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The “Too Much Information” Article You Need on Breastfeeding

Mark, Six Weeks and Five Days

Warning, guys. If you read this article, you will never see boobs the same again (and I mean it as a turn-off).

Today, let’s talk about breastfeeding.

Breastfeeding is one of these baby-related hot-button issues. There are some crazy people on both sides, like those who are offended when they see women breastfeeding in public and those women who have toddlers hooked on breast milk. In the midst of the craziness, new mothers try to choose the best option for the baby and themselves.

I do think the pressure to breastfeed is getting out of hand and that it should remain a personal choice. That said, I had decided early on in my pregnancy that I would try it. Why not? Breast milk is free, available and nutritious for babies. I was willing to lend a boob or two to Mark.

However, I was aware that breastfeeding could be a frustrating and painful adventure. There can be some “technical” problems on the mother’s or the baby’s side—breastfeeding is natural but not always as instinctive as you may believe. Hence the “I will try to breastfeed”, emphasis on the “try”.

It all worked out fine at first. Mark was placed on my breast a few minutes after birth and he swallowed my nipple whole, already starving (gee, I wonder why—I did all the work, buddy!) and latching like a pro. It was a strange feeling to have a baby drink from me but it felt right. I was proud to feed him some good French breast milk—gourmet food for a baby.

We came home 24 hours after Mark was born and I swung by the supermarket to buy some “nipple cream” (that’s what I called it), an ointment to prevent sore and cracked nipples. Sexy, I know. Turned out I barely used it: my French nipples were apparently made for breastfeeding, and I didn’t experience any discomfort.

Breastfeeding is hard work, though, as I soon discovered. First, you have to be available at all times if you are feeding on demand as I did. It takes a lot of time, and energy, and it left me very thirsty. It also made me sweat a lot for some reason—I was drenched at night.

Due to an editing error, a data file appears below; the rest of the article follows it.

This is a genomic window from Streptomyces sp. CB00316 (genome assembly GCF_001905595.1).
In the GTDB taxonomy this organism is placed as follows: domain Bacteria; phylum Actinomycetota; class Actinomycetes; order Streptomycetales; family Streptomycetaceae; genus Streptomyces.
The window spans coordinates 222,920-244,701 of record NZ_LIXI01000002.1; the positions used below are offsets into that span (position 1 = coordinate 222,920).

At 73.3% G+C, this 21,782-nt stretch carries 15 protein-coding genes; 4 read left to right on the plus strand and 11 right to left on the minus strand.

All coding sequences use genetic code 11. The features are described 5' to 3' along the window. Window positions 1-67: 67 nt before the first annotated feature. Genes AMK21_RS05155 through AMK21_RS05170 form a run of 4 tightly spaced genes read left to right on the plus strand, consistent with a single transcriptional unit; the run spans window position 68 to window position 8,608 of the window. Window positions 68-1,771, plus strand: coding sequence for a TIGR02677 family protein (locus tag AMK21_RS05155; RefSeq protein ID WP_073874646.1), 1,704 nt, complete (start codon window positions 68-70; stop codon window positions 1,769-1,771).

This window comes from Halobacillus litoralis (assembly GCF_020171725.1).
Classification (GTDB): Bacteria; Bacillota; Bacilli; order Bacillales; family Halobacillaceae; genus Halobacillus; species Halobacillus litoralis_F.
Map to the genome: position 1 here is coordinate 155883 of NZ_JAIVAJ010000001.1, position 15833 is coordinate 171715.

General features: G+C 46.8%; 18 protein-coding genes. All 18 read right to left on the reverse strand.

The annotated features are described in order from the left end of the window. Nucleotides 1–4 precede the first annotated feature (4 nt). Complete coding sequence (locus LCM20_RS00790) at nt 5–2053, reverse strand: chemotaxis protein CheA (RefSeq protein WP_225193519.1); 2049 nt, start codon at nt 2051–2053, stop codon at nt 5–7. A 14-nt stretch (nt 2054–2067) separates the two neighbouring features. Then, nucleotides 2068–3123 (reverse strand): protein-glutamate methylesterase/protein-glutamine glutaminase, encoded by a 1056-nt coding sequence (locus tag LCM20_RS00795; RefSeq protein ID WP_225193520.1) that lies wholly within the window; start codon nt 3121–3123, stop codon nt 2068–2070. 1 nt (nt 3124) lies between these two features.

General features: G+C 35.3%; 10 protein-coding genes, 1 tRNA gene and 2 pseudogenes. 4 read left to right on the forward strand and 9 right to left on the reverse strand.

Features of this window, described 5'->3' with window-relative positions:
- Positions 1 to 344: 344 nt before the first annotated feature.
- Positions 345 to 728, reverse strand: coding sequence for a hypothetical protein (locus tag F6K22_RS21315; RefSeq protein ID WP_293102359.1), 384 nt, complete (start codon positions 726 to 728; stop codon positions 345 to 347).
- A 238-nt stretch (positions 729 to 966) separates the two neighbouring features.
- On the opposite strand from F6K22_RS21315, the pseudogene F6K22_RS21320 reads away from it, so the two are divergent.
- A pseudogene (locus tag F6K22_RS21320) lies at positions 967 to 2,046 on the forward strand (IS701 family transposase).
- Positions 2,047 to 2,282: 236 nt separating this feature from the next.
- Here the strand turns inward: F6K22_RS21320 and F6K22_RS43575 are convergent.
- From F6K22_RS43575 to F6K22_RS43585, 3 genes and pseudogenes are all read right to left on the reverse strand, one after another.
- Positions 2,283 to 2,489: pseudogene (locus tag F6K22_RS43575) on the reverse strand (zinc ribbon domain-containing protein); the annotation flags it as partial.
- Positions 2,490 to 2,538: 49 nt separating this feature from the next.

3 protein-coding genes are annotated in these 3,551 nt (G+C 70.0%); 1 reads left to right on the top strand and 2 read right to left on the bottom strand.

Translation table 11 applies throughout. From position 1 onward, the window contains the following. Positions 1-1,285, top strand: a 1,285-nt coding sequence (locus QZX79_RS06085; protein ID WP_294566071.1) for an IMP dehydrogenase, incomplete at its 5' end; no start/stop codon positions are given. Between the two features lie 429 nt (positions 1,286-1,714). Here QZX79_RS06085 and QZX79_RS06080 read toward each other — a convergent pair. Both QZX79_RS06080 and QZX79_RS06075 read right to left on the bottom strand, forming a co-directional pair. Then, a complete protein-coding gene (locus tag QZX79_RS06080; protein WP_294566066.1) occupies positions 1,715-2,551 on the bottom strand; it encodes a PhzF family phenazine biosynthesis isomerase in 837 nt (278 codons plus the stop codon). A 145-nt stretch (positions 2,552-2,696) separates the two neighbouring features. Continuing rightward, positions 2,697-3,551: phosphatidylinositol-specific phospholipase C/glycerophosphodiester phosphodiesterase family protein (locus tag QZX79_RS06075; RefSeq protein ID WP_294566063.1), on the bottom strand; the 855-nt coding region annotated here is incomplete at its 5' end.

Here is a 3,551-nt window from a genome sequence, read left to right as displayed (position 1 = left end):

At first, our breastfeeding sessions lasted about twenty minutes and then Mark would pass out on whatever nipple he was working on.

Mission accomplished. I could beam like a new mother.

But around the third week, Mark was no longer falling asleep after eating and if I tried to interrupt his lunch/dinner after an hour or so, he would cry non-stop.

I had no idea the poor kid could still be hungry after breastfeeding for so long, but apparently he was. One night, we gave him a bottle of formula. He drank it all and stopped crying, finally satisfied.

Okay, so apparently my milk wasn’t enough.

Meanwhile, during his routine check-up, the doctor was concerned because he wasn’t gaining weight fast enough. I suggested topping him up with formula; the doctor invited me to learn to breastfeed better with the help of a lactation consultant.

I got slightly pissed off.

Don’t get me wrong, I don’t think I’m perfect and I am more than willing to take advice from experts. But here we were in the doctor’s office, exhausted and worried because Mark wasn’t gaining weight and crying non-stop, and I should somehow find the time to go to the lactation clinic to attend weekly breastfeeding classes?

Uh uh. As I told the doctor, I was perfectly fine with using formula if he needed it to gain weight—because that’s what mattered.

I knew Mark was getting milk—it’s hard to explain if you’ve never breastfed before but trust me, you know whether he is using you as a pacifier or actually eating. And if I pressed on my nipple, milk would come out of it—another “duh” clue that was hard to miss. My best guess is that breast milk wasn’t nutritious enough for him, or that I didn’t have enough milk.

Mark also did a lot of “cluster feed”, i.e. eating every hour or so for a period of time. This is hard on the mother when every breastfeeding session is an hour-long. I was basically spending my evenings or morning breastfeeding. Poor Mark was also getting exhausted and burning more calories than needed!

Sometimes, things don’t work out as planned. At this stage, I didn’t care for the reasons. I wanted Mark to eat well and gain weight. And I wasn’t going to stubbornly insist on breastfeeding if he didn’t benefit from it.

So we transitioned to formula, and Mark started gaining weight. He went from 2.76 kg (his birth weight) to 4.58 kg (at two months)!

All in all, I breastfed him for about a month and I’m glad I did. It was a great experience and I think we both enjoyed it, plus he did get some healthy breast milk. But sometimes, you need to be flexible and do whatever needs to be done and whatever works—for us it was formula.

Life with a newborn is stressful enough that you don’t need to guilt trip. We went with the flow—that’s how you are supposed to do with babies, right?

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